Joe: “I suppose you’re right. Good name, though. How about Goose Benderbeak?”

Sam: “Goose Benderbeak? Are you trying to get back at me, or something?”

Joe: “No, no, I thought it’d be good. We should have some flavor to the names, just not like Danderspoon...Well, look, make it Goose Blank. Let’s get on with the good parts. Like the book said, the dialog is paramount. We get right into the characters and the book writes itself!”

Sam: “All right, we’re off. Reggie goes up the gangplank, tromp, tromp, carrying a sack with his stuff...Hi, Friend. I want to sign aboard.”

Joe: “Whar you goin’ Pansy? Gat otter har!”

Sam: “Sir, I wish to speak to the captain.”

Joe: “Git yer skinny bones dan back the plank, or I’ll bust ya wid me marlinspike!”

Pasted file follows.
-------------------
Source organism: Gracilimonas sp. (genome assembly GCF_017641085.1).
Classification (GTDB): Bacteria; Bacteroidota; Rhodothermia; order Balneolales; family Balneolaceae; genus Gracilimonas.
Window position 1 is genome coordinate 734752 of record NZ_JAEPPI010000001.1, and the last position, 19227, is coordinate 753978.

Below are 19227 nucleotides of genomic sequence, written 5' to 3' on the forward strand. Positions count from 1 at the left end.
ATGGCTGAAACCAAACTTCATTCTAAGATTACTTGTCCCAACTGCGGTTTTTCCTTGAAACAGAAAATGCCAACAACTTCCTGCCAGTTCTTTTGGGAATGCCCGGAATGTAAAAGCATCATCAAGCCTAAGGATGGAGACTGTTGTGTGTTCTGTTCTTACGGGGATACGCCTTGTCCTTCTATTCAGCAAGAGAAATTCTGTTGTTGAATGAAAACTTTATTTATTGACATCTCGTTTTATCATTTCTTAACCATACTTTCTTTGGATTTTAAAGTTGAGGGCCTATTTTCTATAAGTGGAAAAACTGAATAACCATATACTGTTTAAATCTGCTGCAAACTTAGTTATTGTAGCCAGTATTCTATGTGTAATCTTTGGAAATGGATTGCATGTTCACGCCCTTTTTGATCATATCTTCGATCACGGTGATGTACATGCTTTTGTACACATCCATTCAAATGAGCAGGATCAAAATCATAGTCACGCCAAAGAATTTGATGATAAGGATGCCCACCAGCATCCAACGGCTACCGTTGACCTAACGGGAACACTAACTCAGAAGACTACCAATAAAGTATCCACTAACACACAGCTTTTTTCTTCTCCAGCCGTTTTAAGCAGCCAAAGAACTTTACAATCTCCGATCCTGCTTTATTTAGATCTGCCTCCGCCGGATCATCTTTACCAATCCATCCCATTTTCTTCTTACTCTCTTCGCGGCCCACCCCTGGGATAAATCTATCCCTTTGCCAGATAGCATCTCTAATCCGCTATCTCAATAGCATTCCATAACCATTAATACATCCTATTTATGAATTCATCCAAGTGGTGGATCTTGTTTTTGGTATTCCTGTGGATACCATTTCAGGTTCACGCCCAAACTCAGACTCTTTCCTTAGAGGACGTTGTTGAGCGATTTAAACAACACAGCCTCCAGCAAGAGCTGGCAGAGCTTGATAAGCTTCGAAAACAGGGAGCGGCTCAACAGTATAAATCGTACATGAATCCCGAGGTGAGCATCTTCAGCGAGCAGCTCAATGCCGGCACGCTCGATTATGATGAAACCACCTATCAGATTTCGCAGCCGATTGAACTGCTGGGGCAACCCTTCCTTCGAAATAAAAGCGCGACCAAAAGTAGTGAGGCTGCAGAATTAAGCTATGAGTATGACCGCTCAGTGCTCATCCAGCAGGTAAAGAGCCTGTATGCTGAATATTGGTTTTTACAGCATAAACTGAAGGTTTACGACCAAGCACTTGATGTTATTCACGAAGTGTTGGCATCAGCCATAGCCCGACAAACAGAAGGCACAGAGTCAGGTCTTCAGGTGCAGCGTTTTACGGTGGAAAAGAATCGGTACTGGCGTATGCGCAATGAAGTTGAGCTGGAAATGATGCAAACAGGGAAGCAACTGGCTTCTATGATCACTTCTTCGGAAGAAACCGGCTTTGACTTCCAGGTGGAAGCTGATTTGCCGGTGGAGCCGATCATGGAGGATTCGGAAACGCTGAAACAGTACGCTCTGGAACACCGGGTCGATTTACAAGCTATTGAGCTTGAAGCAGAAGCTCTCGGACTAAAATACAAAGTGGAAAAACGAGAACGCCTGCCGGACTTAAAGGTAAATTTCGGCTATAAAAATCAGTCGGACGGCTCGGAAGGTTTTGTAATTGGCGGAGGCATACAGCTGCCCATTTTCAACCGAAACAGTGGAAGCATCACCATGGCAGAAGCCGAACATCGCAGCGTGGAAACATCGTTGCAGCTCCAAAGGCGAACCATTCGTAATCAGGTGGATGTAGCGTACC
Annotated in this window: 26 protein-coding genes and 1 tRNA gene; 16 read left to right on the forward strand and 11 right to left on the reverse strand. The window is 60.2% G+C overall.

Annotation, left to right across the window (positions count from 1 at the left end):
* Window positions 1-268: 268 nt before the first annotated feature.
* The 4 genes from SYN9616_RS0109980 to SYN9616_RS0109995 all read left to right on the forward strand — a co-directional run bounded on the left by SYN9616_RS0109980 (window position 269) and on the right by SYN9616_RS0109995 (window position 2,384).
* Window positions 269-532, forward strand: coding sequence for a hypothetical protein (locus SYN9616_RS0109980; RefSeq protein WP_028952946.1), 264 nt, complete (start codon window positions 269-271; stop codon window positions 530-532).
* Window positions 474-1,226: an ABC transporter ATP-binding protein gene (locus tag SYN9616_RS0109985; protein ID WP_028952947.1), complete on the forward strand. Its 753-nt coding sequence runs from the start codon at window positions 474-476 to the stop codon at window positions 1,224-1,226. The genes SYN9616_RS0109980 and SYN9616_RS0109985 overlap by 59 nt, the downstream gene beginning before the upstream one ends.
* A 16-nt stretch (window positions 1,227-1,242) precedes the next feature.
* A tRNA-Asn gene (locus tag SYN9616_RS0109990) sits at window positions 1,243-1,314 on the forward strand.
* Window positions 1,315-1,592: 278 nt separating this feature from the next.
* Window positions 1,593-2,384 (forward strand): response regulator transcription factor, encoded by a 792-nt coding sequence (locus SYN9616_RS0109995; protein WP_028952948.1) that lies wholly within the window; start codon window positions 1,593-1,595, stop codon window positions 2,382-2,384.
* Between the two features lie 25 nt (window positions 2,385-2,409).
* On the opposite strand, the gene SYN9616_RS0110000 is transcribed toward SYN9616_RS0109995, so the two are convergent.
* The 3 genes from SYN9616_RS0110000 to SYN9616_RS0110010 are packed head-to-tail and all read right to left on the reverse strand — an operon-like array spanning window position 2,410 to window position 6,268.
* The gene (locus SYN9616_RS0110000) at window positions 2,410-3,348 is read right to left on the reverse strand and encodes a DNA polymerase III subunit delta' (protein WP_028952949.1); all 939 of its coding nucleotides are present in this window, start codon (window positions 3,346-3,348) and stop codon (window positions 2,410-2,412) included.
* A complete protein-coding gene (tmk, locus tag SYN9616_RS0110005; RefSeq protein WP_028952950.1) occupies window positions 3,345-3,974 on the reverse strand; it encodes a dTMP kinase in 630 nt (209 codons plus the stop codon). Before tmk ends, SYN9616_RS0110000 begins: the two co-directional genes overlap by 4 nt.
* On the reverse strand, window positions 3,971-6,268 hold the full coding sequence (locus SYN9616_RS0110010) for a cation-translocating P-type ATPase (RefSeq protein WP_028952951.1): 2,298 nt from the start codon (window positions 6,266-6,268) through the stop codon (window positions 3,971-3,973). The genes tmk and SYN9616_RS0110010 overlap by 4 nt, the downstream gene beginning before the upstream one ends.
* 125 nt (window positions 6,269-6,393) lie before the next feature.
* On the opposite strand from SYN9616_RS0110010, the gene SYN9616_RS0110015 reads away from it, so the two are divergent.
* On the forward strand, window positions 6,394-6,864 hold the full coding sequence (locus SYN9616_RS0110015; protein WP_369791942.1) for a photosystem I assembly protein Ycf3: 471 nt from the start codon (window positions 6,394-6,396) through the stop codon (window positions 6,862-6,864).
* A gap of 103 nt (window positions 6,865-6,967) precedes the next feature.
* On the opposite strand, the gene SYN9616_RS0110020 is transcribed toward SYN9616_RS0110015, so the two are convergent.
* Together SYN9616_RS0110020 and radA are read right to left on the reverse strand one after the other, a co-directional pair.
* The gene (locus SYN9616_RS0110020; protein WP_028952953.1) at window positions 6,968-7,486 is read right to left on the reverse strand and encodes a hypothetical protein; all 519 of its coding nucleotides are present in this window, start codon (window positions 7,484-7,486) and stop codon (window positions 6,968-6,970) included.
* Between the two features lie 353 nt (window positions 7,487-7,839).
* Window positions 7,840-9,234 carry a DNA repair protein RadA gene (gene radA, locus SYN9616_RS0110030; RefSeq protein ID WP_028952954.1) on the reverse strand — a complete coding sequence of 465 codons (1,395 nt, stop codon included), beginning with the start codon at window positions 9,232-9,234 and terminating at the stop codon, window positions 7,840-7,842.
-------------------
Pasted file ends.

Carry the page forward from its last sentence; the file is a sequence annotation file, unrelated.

Sam: “Wait, we’re not getting anywhere.”

Joe: “I tole ya’—”

Sam: “No, I’m me now, not Reggie. We’re stuck. How am I going to get the job if you keep kicking me off the ship?”

Joe: “Well, it’s realistic. You go in 1850, try to get a &^^$% job on a ship, we gotta establish these are rough seadogs, ya’know?”

Sam: “All I’m sayin’ is how the &%$%^% is Reggie gonna get on the &^%%$ ship!?”

Joe: “Okay, okay, let’s keep going. The captain comes along, now. Goose says, Skipper, I was jest about t’throw this runt over the side...Wait, we need a captain here.”

Sam: “Hold on, Joe. Why does Goose say we need a captain here? He’s already there.”

Joe: “No, no, I said that part! We need a player to play the part.”

Sam: “I’ll be the captain.”

Joe: “How can you be the captain? You’d be talking to yourself!”